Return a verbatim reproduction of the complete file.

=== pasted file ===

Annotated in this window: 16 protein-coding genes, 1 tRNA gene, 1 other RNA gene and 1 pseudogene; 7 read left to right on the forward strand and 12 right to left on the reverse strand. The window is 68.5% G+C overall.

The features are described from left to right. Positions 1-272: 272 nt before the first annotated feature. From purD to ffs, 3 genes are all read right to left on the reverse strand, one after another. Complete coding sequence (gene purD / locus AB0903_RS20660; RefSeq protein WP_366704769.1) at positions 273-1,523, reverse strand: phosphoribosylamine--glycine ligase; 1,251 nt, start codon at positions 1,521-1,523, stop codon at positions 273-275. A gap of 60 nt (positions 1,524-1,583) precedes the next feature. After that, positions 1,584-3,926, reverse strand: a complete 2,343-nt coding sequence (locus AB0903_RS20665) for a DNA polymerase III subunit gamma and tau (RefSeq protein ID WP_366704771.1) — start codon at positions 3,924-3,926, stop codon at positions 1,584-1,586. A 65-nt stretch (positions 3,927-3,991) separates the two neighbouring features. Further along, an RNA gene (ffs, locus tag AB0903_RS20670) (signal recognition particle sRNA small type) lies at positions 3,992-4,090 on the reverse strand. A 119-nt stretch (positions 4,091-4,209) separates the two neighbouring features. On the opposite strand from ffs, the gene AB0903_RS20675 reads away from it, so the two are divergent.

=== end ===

Annotated in this window: 16 protein-coding genes, 1 tRNA gene, 1 other RNA gene and 1 pseudogene; 7 read left to right on the forward strand and 12 right to left on the reverse strand. The window is 68.5% G+C overall.

The features are described from left to right. Positions 1-272: 272 nt before the first annotated feature. From purD to ffs, 3 genes are all read right to left on the reverse strand, one after another. Complete coding sequence (gene purD / locus AB0903_RS20660; RefSeq protein WP_366704769.1) at positions 273-1,523, reverse strand: phosphoribosylamine--glycine ligase; 1,251 nt, start codon at positions 1,521-1,523, stop codon at positions 273-275. A gap of 60 nt (positions 1,524-1,583) precedes the next feature. After that, positions 1,584-3,926, reverse strand: a complete 2,343-nt coding sequence (locus AB0903_RS20665) for a DNA polymerase III subunit gamma and tau (RefSeq protein ID WP_366704771.1) — start codon at positions 3,924-3,926, stop codon at positions 1,584-1,586. A 65-nt stretch (positions 3,927-3,991) separates the two neighbouring features. Further along, an RNA gene (ffs, locus tag AB0903_RS20670) (signal recognition particle sRNA small type) lies at positions 3,992-4,090 on the reverse strand. A 119-nt stretch (positions 4,091-4,209) separates the two neighbouring features. On the opposite strand from ffs, the gene AB0903_RS20675 reads away from it, so the two are divergent.